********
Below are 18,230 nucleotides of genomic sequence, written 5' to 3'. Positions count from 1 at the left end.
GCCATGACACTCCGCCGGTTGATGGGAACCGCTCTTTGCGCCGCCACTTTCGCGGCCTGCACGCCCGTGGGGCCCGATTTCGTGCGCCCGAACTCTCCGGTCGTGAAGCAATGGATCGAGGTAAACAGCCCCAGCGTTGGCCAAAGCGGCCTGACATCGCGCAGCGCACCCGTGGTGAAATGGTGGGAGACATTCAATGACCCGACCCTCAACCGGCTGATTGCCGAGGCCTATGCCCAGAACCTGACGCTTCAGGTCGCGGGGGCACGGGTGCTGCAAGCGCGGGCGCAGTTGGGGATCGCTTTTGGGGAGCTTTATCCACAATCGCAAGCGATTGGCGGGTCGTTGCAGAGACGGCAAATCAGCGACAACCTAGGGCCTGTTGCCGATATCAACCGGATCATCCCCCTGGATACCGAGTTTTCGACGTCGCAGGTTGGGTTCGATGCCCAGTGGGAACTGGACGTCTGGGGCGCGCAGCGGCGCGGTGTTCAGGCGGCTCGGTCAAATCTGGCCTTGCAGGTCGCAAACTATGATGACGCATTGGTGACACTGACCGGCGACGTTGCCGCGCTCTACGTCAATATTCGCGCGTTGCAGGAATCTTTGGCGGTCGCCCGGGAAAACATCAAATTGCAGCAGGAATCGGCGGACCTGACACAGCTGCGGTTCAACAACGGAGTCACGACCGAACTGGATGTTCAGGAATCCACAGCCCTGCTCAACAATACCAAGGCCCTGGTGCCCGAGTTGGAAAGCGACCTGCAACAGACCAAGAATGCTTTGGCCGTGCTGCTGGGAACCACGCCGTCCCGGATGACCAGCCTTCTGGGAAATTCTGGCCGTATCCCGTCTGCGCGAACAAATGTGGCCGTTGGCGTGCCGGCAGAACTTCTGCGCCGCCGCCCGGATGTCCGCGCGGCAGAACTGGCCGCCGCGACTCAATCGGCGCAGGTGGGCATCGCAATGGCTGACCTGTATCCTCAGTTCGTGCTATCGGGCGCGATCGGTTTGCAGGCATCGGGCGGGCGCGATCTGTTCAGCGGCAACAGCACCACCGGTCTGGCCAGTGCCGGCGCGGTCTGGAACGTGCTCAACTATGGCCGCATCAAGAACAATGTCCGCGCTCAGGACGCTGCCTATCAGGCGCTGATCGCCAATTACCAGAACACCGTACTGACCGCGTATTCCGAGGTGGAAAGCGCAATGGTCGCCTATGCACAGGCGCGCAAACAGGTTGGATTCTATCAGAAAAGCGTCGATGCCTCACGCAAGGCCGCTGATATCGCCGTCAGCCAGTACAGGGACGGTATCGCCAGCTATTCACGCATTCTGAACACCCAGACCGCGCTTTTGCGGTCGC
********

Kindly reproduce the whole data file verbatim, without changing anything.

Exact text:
Below are 18,230 nucleotides of genomic sequence, written 5' to 3'. Positions count from 1 at the left end.
GCCATGACACTCCGCCGGTTGATGGGAACCGCTCTTTGCGCCGCCACTTTCGCGGCCTGCACGCCCGTGGGGCCCGATTTCGTGCGCCCGAACTCTCCGGTCGTGAAGCAATGGATCGAGGTAAACAGCCCCAGCGTTGGCCAAAGCGGCCTGACATCGCGCAGCGCACCCGTGGTGAAATGGTGGGAGACATTCAATGACCCGACCCTCAACCGGCTGATTGCCGAGGCCTATGCCCAGAACCTGACGCTTCAGGTCGCGGGGGCACGGGTGCTGCAAGCGCGGGCGCAGTTGGGGATCGCTTTTGGGGAGCTTTATCCACAATCGCAAGCGATTGGCGGGTCGTTGCAGAGACGGCAAATCAGCGACAACCTAGGGCCTGTTGCCGATATCAACCGGATCATCCCCCTGGATACCGAGTTTTCGACGTCGCAGGTTGGGTTCGATGCCCAGTGGGAACTGGACGTCTGGGGCGCGCAGCGGCGCGGTGTTCAGGCGGCTCGGTCAAATCTGGCCTTGCAGGTCGCAAACTATGATGACGCATTGGTGACACTGACCGGCGACGTTGCCGCGCTCTACGTCAATATTCGCGCGTTGCAGGAATCTTTGGCGGTCGCCCGGGAAAACATCAAATTGCAGCAGGAATCGGCGGACCTGACACAGCTGCGGTTCAACAACGGAGTCACGACCGAACTGGATGTTCAGGAATCCACAGCCCTGCTCAACAATACCAAGGCCCTGGTGCCCGAGTTGGAAAGCGACCTGCAACAGACCAAGAATGCTTTGGCCGTGCTGCTGGGAACCACGCCGTCCCGGATGACCAGCCTTCTGGGAAATTCTGGCCGTATCCCGTCTGCGCGAACAAATGTGGCCGTTGGCGTGCCGGCAGAACTTCTGCGCCGCCGCCCGGATGTCCGCGCGGCAGAACTGGCCGCCGCGACTCAATCGGCGCAGGTGGGCATCGCAATGGCTGACCTGTATCCTCAGTTCGTGCTATCGGGCGCGATCGGTTTGCAGGCATCGGGCGGGCGCGATCTGTTCAGCGGCAACAGCACCACCGGTCTGGCCAGTGCCGGCGCGGTCTGGAACGTGCTCAACTATGGCCGCATCAAGAACAATGTCCGCGCTCAGGACGCTGCCTATCAGGCGCTGATCGCCAATTACCAGAACACCGTACTGACCGCGTATTCCGAGGTGGAAAGCGCAATGGTCGCCTATGCACAGGCGCGCAAACAGGTTGGATTCTATCAGAAAAGCGTCGATGCCTCACGCAAGGCCGCTGATATCGCCGTCAGCCAGTACAGGGACGGTATCGCCAGCTATTCACGCATTCTGAACACCCAGACCGCGCTTTTGCGGTCGC